Martin Luther

Article

January 20, 2022

Martin Luther (born November 10, 1483 in Eisleben in the German-Roman Empire, died February 18, 1546 in Eisleben) was a German Reformer and theologian who was one of the most central figures during the Reformation and an influential person in the history of Christianity. He originally became a Catholic priest in the Order of the Augustinian hermits. He received a thorough education of his order and became a professor at the University of Wittenberg. In his early 30s, he developed theological views on the authority of the church, the sacraments, man and his relationship with God which - together with his distancing from ecclesiastical evils, for example in the way indulgences were practiced - gave impetus to the Reformation and led to the founding of the Evangelical Lutheran Churches. The starting point for the Reformation is traditionally stated as All Saints' Eve on Saturday 31 October 1517, the day he sent out his discussion theses against aspects of indulgences, which he nailed to the church door in Wittenberg, according to a much-publicized but somewhat historically obscure event. But in itself this incident did not represent a landmark breach. On the other hand, it was the way in which the conflict between Luther and his opponents developed, both in its ever-escalating form and in its gravity toward theologically more central issues than just aspects of ecclesiastical penance, that produced an irreversible rupture within a few years. In 1521, Luther became outlawed, and he took refuge with a benevolent and powerful prince. His movement suffered some setbacks in connection with the German Peasant War and when it failed to keep the church-critical factions together due to divergent theological views. Luther's translations of the Bible were of great importance for the development of the German language. His hymn poetry inspired the flourishing of Christian congregational singing also in other denominations. His marriage to the nun Katharina von Bora gave the priesthood legitimacy in several Christian traditions. Luther's Reformation blew up ecclesiastical unity in continental Western Europe and Northern Europe and also had major and lasting political and cultural change consequences.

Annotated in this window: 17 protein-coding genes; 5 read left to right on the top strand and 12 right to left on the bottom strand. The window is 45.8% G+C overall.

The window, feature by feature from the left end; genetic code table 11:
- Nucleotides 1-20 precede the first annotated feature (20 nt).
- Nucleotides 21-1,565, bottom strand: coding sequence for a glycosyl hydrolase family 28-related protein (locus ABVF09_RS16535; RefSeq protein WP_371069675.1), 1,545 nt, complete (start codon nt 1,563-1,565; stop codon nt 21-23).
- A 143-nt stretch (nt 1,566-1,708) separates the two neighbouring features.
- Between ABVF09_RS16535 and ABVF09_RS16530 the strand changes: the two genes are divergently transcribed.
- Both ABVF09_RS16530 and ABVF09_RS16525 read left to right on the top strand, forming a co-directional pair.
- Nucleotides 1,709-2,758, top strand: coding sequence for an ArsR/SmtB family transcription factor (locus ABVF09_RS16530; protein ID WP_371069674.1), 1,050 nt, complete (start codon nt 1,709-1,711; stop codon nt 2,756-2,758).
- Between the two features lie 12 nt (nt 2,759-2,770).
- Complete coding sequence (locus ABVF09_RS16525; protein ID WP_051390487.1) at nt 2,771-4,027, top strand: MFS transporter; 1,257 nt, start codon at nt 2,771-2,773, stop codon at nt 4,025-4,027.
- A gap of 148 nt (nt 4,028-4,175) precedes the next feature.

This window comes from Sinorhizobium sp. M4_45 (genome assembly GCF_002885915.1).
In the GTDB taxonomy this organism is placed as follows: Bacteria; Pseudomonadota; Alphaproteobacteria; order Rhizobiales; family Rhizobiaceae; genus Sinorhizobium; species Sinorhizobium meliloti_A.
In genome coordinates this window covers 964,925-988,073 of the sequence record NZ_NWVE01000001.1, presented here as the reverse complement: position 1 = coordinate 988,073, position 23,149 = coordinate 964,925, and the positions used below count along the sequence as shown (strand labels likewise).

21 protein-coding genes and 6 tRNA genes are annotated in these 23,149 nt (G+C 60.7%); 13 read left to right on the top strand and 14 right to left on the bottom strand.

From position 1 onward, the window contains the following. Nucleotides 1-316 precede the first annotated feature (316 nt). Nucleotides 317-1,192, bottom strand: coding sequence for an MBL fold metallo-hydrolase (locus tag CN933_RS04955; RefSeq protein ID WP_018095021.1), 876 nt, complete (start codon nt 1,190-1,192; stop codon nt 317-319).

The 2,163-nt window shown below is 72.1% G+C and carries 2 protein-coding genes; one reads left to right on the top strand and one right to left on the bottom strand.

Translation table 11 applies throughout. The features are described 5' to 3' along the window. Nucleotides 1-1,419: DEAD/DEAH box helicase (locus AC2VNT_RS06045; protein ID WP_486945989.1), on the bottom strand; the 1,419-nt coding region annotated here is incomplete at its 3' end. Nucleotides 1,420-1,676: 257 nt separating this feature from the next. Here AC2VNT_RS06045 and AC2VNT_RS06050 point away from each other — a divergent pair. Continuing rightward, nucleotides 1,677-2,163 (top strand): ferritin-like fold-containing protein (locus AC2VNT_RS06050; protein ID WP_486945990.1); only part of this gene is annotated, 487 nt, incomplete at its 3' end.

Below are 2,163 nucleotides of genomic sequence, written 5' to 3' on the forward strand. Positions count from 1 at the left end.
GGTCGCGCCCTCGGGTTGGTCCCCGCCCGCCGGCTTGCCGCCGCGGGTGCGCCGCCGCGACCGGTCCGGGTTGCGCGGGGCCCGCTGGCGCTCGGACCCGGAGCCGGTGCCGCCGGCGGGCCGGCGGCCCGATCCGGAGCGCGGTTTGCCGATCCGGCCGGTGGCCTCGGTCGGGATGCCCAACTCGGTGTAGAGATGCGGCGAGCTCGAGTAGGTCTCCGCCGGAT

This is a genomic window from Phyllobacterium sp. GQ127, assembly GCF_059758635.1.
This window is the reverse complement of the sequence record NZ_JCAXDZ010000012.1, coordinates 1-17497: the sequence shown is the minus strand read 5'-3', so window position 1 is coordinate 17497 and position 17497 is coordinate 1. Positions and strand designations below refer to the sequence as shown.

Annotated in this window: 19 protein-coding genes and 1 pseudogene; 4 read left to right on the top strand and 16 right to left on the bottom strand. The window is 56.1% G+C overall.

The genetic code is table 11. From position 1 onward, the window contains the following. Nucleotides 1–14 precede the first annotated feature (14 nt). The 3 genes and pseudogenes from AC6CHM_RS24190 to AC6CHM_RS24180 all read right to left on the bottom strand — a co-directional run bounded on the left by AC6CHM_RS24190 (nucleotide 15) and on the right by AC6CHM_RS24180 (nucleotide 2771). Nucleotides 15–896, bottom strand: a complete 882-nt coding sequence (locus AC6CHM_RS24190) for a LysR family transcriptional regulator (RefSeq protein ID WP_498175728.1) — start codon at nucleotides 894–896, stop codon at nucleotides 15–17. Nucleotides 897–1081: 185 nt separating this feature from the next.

Upbringing, education, priestly marriage (1483–1509)

Martin Luther was born into a family in Eisleben on November 10, 1483, and was baptized the next day in St. Peter's and Paul's Church. (November 11 in the Catholic calendar is the day of remembrance for Martin of Tours.) Martin Luther's birthplace was lost in the city fire of 1693. The plot was acquired by the municipality, who erected a new building on the site, in memory of Luther. He grew up in Mansfeld (near Eisenach) where his father Hans Luder (from Lothar) worked in the mines. The father later became a councilor in his hometown. Here Martin got into the whole atmosphere of late medieval folk piety. In it, the belief in witches and devils played a not insignificant role, along with other superstitions. At the same time, he was strongly attached to the church. One lived in the church and with the church, as the church lived in and with the people. . Martin's educational path was also completely embedded in ecclesiastical life: Latin school in Mansfeld (1489-95) and in Magdeburg (1495-97), where he lived with the Brothers of the common life and became acquainted with "Devotio moderna". Then school in Eisenach (1498–1501). From 1501 he studied in Erfurt, where in 1505 he completed the basic philosophical course as Magister artium. His stay in Erfurt came to have great significance for his theological course. There the Occamist-nominalist "via moderna" was taught in philosophy and theology. This school of Catholic theology did not have much support in the rest of Europe, but in Saxony it was strong. It was his father's wish that Martin should become a jurist. But on July 2, 1505, when he was at Stotternheim on his way to Erfurt, he felt guilty when lightning struck right next to him. In a prayer, he promised to become a monk if Saint Anna saved his life (the Virgin Mary's mother, St. Anna, was the miners' patron saint, and Martin had

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